Athletes all over the country are involved in weight training, yet conflicting theories abound on the best way to do it. Here are the most frequently asked questions, with answers in agreement with The American College of Sports Medicine (ACSM).

1. How much weight training do I need to get results?Twice each week. "Many people are under the impression you need to spend hours and hours in the gym to get anything out of weight lifting, but that isn't true," explains Wayne L. Westcott, Ph.D., national strength-training consultant for the YMCA. Westcott recommends doing eight to 10 different exercises per session two or three days a week.

2. How hard do I need to push myself?

Lift weights heavy enough so that it's tough to complete the last few repetitions, or all the way to fatigue.

3. How many sets should I do for each exercise?

Not everyone agrees on the exact amount, but generally just one set gives you minimal results, and with three to five sets you will achieve significant strength gains.

4. How may repetitions should I do per set?

ACSM recommends eight to 12 repetitions per set at 75 percent of your maximum capacity.

5. How fast should I do my repetitions?

Moving slowly is best. Controlled movements create more muscle tension, less momentum and lower risk of injury. Give equal time to lifting and lowering phases. Pause at the top of each movement to prevent gravity alone from pulling the weight downward.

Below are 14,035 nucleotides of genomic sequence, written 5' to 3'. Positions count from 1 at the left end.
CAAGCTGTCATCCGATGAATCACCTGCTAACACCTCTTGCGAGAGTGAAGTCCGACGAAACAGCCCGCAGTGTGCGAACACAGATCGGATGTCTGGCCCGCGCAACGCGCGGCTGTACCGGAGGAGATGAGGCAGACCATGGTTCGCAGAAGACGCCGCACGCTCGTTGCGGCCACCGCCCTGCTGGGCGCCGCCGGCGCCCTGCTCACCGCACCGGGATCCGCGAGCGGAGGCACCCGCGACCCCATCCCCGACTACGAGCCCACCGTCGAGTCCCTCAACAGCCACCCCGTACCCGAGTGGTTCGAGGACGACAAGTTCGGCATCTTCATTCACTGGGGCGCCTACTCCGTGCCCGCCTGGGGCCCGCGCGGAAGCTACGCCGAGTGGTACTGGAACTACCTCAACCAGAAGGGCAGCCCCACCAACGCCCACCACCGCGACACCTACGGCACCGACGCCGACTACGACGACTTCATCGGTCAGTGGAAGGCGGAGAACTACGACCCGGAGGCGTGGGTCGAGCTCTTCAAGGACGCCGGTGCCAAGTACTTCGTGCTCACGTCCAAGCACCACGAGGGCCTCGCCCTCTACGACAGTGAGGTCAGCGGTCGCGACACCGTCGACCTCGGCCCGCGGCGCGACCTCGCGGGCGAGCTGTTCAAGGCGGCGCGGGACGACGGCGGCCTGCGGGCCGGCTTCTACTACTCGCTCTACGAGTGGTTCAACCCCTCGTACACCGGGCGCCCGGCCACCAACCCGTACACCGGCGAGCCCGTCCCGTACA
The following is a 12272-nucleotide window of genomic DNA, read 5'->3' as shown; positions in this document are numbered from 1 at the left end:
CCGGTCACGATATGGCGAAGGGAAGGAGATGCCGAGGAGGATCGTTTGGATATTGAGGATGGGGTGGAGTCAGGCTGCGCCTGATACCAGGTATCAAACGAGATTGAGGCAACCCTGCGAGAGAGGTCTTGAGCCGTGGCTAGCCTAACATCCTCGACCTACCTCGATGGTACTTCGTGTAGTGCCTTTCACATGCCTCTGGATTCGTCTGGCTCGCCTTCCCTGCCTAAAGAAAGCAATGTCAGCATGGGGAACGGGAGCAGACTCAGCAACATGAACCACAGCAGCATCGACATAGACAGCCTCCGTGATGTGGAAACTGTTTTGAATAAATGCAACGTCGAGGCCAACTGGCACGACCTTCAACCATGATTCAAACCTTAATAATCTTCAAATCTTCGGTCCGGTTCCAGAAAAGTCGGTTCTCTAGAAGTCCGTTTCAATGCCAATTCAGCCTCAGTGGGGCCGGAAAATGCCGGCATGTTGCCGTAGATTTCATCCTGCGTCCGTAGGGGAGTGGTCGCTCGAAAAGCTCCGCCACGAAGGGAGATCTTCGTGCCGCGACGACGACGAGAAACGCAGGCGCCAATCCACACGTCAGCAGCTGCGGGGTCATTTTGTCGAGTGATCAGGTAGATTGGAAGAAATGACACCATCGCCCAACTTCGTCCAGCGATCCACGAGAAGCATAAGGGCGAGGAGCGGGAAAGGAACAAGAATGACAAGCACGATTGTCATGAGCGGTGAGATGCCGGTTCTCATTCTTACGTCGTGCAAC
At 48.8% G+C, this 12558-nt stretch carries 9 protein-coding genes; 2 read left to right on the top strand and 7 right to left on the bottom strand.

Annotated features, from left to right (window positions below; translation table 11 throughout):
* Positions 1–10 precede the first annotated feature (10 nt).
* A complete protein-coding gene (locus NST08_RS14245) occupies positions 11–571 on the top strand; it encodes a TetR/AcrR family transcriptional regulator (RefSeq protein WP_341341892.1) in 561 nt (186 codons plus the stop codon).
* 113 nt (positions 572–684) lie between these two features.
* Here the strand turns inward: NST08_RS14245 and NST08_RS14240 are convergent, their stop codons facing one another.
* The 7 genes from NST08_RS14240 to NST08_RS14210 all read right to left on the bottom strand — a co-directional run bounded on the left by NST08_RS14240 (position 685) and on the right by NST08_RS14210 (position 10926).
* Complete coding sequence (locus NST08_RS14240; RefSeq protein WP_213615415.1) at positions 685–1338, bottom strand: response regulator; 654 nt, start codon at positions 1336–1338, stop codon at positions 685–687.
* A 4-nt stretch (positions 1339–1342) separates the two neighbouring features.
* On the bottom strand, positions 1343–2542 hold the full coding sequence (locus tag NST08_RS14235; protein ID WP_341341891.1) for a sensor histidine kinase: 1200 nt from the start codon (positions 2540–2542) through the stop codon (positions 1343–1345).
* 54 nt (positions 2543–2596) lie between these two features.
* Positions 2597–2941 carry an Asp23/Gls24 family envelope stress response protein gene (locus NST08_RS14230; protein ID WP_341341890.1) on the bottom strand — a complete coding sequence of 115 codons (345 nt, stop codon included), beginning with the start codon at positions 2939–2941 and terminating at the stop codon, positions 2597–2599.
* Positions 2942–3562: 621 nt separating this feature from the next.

6. Why should I rest a day between lifting sessions?

Training the same muscle on consecutive days does not give it time to recover and grow stronger. I generally recommend training each muscle group two or three times a week, with a day of rest in between. Aerobic exercise, on the other hand can be done every day.

7. Should I do abdominal exercises every day?

There is a common notion that abdominal muscles are an exception to the rule; however, experts agree that abdominal muscles should be treated the same way as other muscle groups.

8. Does it matter what order I do my exercises in?

Yes. Work your large muscle groups before your smaller ones. For example, it is better to do a bench press before an isolated triceps exercise because you don't want to fatigue your triceps before you attempt the bench press, which requires triceps strength.

9. What type of resistance should I use - free weights, machines or resistive tubing?

Generally I recommend machines for your lower body and free weights for the upper body. Free weights more closely mimic how you use your muscles in sports and everyday activities.